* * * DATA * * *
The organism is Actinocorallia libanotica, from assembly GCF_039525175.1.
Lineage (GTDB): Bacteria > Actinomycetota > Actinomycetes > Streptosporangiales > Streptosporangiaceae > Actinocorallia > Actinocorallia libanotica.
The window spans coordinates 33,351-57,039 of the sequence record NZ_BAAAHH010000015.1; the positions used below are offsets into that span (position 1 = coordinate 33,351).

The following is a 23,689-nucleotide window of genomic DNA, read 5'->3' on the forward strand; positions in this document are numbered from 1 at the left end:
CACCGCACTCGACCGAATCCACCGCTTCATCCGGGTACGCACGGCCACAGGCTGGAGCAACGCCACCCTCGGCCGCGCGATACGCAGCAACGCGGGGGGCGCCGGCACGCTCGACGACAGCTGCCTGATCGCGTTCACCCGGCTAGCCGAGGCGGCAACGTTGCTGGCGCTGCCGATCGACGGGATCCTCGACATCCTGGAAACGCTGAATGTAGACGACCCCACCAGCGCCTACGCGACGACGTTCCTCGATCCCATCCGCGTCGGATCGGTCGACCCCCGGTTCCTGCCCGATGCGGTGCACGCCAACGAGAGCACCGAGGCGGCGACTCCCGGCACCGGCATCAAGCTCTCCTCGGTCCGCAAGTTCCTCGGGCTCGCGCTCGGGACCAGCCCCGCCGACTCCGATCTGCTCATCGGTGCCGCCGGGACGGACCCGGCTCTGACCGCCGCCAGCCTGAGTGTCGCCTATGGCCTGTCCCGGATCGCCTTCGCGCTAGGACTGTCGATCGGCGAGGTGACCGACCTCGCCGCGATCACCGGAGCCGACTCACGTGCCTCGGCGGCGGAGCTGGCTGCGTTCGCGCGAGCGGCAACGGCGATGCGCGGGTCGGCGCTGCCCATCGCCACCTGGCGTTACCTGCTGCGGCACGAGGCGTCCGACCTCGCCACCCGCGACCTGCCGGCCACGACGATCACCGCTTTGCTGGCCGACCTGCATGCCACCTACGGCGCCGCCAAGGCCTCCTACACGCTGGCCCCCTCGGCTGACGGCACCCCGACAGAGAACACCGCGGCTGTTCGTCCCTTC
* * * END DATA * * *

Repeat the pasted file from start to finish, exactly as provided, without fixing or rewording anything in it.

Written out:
The organism is Actinocorallia libanotica, from assembly GCF_039525175.1.
Lineage (GTDB): Bacteria > Actinomycetota > Actinomycetes > Streptosporangiales > Streptosporangiaceae > Actinocorallia > Actinocorallia libanotica.
The window spans coordinates 33,351-57,039 of the sequence record NZ_BAAAHH010000015.1; the positions used below are offsets into that span (position 1 = coordinate 33,351).

The following is a 23,689-nucleotide window of genomic DNA, read 5'->3' on the forward strand; positions in this document are numbered from 1 at the left end:
CACCGCACTCGACCGAATCCACCGCTTCATCCGGGTACGCACGGCCACAGGCTGGAGCAACGCCACCCTCGGCCGCGCGATACGCAGCAACGCGGGGGGCGCCGGCACGCTCGACGACAGCTGCCTGATCGCGTTCACCCGGCTAGCCGAGGCGGCAACGTTGCTGGCGCTGCCGATCGACGGGATCCTCGACATCCTGGAAACGCTGAATGTAGACGACCCCACCAGCGCCTACGCGACGACGTTCCTCGATCCCATCCGCGTCGGATCGGTCGACCCCCGGTTCCTGCCCGATGCGGTGCACGCCAACGAGAGCACCGAGGCGGCGACTCCCGGCACCGGCATCAAGCTCTCCTCGGTCCGCAAGTTCCTCGGGCTCGCGCTCGGGACCAGCCCCGCCGACTCCGATCTGCTCATCGGTGCCGCCGGGACGGACCCGGCTCTGACCGCCGCCAGCCTGAGTGTCGCCTATGGCCTGTCCCGGATCGCCTTCGCGCTAGGACTGTCGATCGGCGAGGTGACCGACCTCGCCGCGATCACCGGAGCCGACTCACGTGCCTCGGCGGCGGAGCTGGCTGCGTTCGCGCGAGCGGCAACGGCGATGCGCGGGTCGGCGCTGCCCATCGCCACCTGGCGTTACCTGCTGCGGCACGAGGCGTCCGACCTCGCCACCCGCGACCTGCCGGCCACGACGATCACCGCTTTGCTGGCCGACCTGCATGCCACCTACGGCGCCGCCAAGGCCTCCTACACGCTGGCCCCCTCGGCTGACGGCACCCCGACAGAGAACACCGCGGCTGTTCGTCCCTTC